I often find myself being asked to give a recommendation, be it for anime or manga. Sometimes I just simply answer, “go browse yourself,” and then response would be, “aren’t you a librarian?”
But from time to time, I started to enjoy this kind of conversation. A few friends of mine sometimes come back to ask for more recommendations or to give me their review of the things I recommended. I think it’s interesting and I feel great that they enjoy the recommendation, even though not all people are like that.
When giving recommendations, I think about the person who will watch or read it. Like, how will they enjoy it? Does this title suit them? In this occasion, I’d like to put down what I usually do when giving a recommendation.
Observing the User
When asked for recommendation, observing the background of the person who will use it helps you to give a brief and simple recommendation. Consider to question these to yourself.
- How old are they?
- What is their gender?
- Are they a student or working adult?
- What kind of major or field are they into?
- What are their characteristics that you know?
This could help to identify their frame of knowledge and preference. Their age and gender will also help to identify their behaviour. Further observation can help you to narrow down the choices through knowing their interests and experience in anime or manga.
- How long have they watched/read anime/manga?
- What kind of anime have they watched before?
- What kind of manga have they read before?
- What genre do they like?
- Do they ask you out of curiosity or just for “breaking the silence”?
Based on “how long they’ve watched/read anime or manga,” we can decide whether to give them an old or new title. As for genre, to play it safe you can recommend something that is acceptable to everyone like comedy or drama. As for “what kind of manga they’ve read before,” it helps you to decide their reading level too. You may find a work is easy to read for Friend A and it is difficult for Friend B.
Whether some people like to read what is easy for them or to read something more difficult, it’s all based on their taste. Personally, I always recommend Grand Blue and Anohana to people who are new to anime. How about you? Do you have titles that you’d recommend to anyone regardless of anything?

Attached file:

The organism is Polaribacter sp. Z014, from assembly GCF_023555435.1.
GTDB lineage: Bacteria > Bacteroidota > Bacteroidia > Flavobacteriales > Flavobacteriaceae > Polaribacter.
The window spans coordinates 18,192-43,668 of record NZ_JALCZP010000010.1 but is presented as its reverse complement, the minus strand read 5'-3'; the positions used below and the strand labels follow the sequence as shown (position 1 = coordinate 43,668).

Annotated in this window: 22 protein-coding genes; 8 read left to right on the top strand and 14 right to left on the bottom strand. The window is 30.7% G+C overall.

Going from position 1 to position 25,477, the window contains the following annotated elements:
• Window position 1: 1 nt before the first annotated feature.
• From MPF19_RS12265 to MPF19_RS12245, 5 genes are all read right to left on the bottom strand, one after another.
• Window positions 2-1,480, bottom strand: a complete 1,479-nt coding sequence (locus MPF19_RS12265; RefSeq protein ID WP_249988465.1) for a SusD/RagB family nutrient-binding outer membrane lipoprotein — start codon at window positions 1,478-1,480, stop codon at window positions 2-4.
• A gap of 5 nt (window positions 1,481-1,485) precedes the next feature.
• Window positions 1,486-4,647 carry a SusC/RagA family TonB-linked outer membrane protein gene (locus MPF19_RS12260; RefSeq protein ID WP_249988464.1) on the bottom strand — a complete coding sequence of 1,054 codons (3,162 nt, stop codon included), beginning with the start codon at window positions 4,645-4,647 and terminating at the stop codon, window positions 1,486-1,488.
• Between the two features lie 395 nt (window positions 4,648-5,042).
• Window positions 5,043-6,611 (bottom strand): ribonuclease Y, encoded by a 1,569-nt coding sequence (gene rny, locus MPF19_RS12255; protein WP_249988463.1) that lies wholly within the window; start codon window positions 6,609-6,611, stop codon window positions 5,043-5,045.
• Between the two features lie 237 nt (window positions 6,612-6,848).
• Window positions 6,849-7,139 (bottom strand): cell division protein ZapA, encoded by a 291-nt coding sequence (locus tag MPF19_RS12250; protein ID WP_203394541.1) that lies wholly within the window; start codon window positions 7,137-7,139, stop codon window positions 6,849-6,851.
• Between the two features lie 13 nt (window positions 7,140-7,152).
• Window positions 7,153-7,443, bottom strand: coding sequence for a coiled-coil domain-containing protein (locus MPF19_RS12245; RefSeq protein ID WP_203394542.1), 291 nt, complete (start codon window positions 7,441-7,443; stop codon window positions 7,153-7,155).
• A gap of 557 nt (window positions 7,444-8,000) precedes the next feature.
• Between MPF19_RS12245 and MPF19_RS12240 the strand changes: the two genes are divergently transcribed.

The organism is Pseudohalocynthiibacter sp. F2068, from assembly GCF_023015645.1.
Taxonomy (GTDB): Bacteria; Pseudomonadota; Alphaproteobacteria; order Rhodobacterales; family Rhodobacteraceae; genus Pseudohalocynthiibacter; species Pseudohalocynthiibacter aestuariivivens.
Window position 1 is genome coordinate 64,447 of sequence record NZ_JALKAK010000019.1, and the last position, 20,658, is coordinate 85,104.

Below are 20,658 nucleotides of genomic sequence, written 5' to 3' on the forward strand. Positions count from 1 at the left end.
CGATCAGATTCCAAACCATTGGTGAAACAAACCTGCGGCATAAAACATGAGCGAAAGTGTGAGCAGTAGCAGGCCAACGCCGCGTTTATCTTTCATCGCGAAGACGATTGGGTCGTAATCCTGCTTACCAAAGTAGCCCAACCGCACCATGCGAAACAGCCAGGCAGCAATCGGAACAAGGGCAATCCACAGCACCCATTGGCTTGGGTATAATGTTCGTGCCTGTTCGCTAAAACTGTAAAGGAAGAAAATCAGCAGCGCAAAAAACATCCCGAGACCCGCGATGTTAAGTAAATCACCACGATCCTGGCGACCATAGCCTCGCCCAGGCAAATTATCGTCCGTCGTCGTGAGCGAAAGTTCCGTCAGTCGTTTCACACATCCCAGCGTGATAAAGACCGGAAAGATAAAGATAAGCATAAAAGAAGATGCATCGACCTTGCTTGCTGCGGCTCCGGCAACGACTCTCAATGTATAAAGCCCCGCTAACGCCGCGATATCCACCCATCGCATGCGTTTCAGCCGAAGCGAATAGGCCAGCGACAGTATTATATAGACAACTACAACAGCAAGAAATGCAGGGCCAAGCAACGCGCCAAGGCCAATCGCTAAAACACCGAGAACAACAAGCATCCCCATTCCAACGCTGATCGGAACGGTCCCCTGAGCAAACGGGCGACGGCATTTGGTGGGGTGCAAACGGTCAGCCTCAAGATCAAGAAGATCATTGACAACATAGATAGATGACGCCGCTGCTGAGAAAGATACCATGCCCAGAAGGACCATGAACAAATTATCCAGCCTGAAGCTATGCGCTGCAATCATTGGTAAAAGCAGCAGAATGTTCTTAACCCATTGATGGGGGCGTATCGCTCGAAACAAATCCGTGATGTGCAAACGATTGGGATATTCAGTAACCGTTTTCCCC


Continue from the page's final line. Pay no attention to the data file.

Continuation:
Ask the User
If the observation is not enough, try questioning them.
- What kind of anime or manga you’d like to watch or read?
- What’s your purpose to consume them?
- Do you want to challenge yourself by getting into a new genre? Or…
- Do you want a genre that suits your taste?
In this stage, you may find the user complaining that you’re being complicated (better not to ask them). But instead of giving someone the “safe” recommendation, these questions help to narrow down the choices further. So that you can recommend as they’re expecting.
You can also try to ask them how they feel recently, or what’s happening in their life. Put their mind at ease by giving a title that’s best for relaxing. Give them something that can motivate them or even something that suits their mood. You might also give a contrary recommendation to their condition and what they want to do with their situation. Anime or manga as a reflective media can be a distraction from daily life, which could lead to affective bibliotherapy.
Giving recommendation does not come easy. First of all, of course one needs to be knowledgeable about anime and manga. How can someone recommend something if they just watch the popular anime? Second, it’s also necessary to know where and how to search. Knowing database site or streaming site will become handy for giving recommendation to someone who isn’t familiar with anime.
However, we can’t guess someone’s taste about something. Try asking their reaction from watching or reading the title you recommend, because it helps to evaluate your recommendation. The steps are something I learned in my daily life, so I’m not certain if it’s the right way to do it, but I hope this will help.
The Indonesian Anime Times | Written by Vina Nurziani | The author is a student of Library and Information Science. | This opinion is the personal views of the author and does not represent the views and editorial policy of The Indonesian Times or KAORI Nusantara